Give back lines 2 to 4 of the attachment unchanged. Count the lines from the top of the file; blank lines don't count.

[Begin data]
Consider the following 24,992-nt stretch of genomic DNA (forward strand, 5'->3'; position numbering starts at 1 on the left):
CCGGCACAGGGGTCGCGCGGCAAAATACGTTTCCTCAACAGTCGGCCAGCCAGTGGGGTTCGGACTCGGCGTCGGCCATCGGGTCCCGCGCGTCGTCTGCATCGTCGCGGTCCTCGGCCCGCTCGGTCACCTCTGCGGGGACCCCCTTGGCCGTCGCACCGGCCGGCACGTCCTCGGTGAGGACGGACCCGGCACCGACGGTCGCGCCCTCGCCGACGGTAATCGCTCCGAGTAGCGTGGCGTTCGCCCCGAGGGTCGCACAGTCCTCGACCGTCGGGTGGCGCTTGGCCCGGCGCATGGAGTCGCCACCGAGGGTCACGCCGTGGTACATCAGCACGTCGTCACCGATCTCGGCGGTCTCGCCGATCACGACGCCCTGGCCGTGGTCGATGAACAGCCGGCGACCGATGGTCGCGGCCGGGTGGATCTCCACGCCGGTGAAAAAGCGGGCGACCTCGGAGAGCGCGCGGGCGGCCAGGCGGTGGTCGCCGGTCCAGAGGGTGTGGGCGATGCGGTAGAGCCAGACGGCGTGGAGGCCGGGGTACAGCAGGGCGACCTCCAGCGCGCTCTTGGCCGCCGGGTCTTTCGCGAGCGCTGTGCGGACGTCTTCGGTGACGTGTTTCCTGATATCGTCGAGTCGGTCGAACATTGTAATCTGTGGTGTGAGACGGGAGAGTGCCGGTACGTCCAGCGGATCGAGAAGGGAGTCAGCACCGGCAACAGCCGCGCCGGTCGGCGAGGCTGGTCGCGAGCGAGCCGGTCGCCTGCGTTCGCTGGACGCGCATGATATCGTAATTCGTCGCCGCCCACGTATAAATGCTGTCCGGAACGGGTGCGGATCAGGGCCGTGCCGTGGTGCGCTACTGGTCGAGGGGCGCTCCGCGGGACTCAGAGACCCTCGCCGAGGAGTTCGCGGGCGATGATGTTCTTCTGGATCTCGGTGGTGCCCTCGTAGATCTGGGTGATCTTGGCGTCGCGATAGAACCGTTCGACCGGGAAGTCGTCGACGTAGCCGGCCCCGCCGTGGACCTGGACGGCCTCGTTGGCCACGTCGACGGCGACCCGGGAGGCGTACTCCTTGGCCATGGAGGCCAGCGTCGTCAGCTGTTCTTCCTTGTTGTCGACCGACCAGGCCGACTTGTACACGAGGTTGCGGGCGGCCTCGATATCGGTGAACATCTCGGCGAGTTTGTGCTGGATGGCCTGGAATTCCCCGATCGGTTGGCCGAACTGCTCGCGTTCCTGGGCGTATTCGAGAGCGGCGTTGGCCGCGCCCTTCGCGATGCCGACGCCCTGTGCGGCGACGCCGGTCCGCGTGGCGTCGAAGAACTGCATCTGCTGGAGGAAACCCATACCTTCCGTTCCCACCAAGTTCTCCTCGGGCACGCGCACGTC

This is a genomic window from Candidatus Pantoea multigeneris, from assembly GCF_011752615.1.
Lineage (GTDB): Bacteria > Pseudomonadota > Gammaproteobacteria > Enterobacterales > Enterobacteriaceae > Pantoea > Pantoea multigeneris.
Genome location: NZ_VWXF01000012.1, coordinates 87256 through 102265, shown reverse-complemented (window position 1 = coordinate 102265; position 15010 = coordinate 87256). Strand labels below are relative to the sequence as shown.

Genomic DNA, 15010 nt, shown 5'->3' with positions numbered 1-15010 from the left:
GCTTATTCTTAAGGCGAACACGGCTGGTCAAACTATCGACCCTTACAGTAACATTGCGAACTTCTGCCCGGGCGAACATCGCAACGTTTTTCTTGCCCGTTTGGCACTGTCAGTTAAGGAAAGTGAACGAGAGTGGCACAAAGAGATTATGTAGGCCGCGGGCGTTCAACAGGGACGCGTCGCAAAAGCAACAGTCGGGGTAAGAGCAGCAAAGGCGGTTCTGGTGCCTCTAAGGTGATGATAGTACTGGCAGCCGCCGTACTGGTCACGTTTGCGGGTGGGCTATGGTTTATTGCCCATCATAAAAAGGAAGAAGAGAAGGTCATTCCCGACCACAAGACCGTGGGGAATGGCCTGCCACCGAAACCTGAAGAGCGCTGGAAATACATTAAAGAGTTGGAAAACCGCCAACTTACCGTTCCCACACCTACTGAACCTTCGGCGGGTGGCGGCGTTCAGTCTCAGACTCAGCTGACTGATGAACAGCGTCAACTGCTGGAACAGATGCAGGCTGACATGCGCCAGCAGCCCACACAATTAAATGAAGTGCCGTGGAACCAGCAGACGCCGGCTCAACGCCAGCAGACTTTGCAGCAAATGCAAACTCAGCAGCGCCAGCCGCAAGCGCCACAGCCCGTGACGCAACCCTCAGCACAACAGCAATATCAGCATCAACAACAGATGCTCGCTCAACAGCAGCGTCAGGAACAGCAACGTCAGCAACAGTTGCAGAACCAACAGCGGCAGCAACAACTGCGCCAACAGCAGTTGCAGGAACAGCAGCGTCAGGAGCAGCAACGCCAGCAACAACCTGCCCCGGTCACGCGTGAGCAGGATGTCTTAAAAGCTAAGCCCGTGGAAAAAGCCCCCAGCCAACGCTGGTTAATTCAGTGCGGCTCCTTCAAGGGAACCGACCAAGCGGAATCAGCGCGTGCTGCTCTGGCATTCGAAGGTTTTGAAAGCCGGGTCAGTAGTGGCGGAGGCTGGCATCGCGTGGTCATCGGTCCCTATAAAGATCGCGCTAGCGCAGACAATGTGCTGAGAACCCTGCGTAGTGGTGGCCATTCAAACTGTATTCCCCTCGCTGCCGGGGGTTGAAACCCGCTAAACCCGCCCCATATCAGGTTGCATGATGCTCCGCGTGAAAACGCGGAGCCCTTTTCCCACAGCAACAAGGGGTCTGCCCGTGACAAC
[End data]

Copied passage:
CCGGCACAGGGGTCGCGCGGCAAAATACGTTTCCTCAACAGTCGGCCAGCCAGTGGGGTTCGGACTCGGCGTCGGCCATCGGGTCCCGCGCGTCGTCTGCATCGTCGCGGTCCTCGGCCCGCTCGGTCACCTCTGCGGGGACCCCCTTGGCCGTCGCACCGGCCGGCACGTCCTCGGTGAGGACGGACCCGGCACCGACGGTCGCGCCCTCGCCGACGGTAATCGCTCCGAGTAGCGTGGCGTTCGCCCCGAGGGTCGCACAGTCCTCGACCGTCGGGTGGCGCTTGGCCCGGCGCATGGAGTCGCCACCGAGGGTCACGCCGTGGTACATCAGCACGTCGTCACCGATCTCGGCGGTCTCGCCGATCACGACGCCCTGGCCGTGGTCGATGAACAGCCGGCGACCGATGGTCGCGGCCGGGTGGATCTCCACGCCGGTGAAAAAGCGGGCGACCTCGGAGAGCGCGCGGGCGGCCAGGCGGTGGTCGCCGGTCCAGAGGGTGTGGGCGATGCGGTAGAGCCAGACGGCGTGGAGGCCGGGGTACAGCAGGGCGACCTCCAGCGCGCTCTTGGCCGCCGGGTCTTTCGCGAGCGCTGTGCGGACGTCTTCGGTGACGTGTTTCCTGATATCGTCGAGTCGGTCGAACATTGTAATCTGTGGTGTGAGACGGGAGAGTGCCGGTACGTCCAGCGGATCGAGAAGGGAGTCAGCACCGGCAACAGCCGCGCCGGTCGGCGAGGCTGGTCGCGAGCGAGCCGGTCGCCTGCGTTCGCTGGACGCGCATGATATCGTAATTCGTCGCCGCCCACGTATAAATGCTGTCCGGAACGGGTGCGGATCAGGGCCGTGCCGTGGTGCGCTACTGGTCGAGGGGCGCTCCGCGGGACTCAGAGACCCTCGCCGAGGAGTTCGCGGGCGATGATGTTCTTCTGGATCTCGGTGGTGCCCTCGTAGATCTGGGTGATCTTGGCGTCGCGATAGAACCGTTCGACCGGGAAGTCGTCGACGTAGCCGGCCCCGCCGTGGACCTGGACGGCCTCGTTGGCCACGTCGACGGCGACCCGGGAGGCGTACTCCTTGGCCATGGAGGCCAGCGTCGTCAGCTGTTCTTCCTTGTTGTCGACCGACCAGGCCGACTTGTACACGAGGTTGCGGGCGGCCTCGATATCGGTGAACATCTCGGCGAGTTTGTGCTGGATGGCCTGGAATTCCCCGATCGGTTGGCCGAACTGCTCGCGTTCCTGGGCGTATTCGAGAGCGGCGTTGGCCGCGCCCTTCGCGATGCCGACGCCCTGTGCGGCGACGCCGGTCCGCGTGGCGTCGAAGAACTGCATCTGCTGGAGGAAACCCATACCTTCCGTTCCCACCAAGTTCTCCTCGGGCACGCGCACGTC

This is a genomic window from Candidatus Pantoea multigeneris, from assembly GCF_011752615.1.
Lineage (GTDB): Bacteria > Pseudomonadota > Gammaproteobacteria > Enterobacterales > Enterobacteriaceae > Pantoea > Pantoea multigeneris.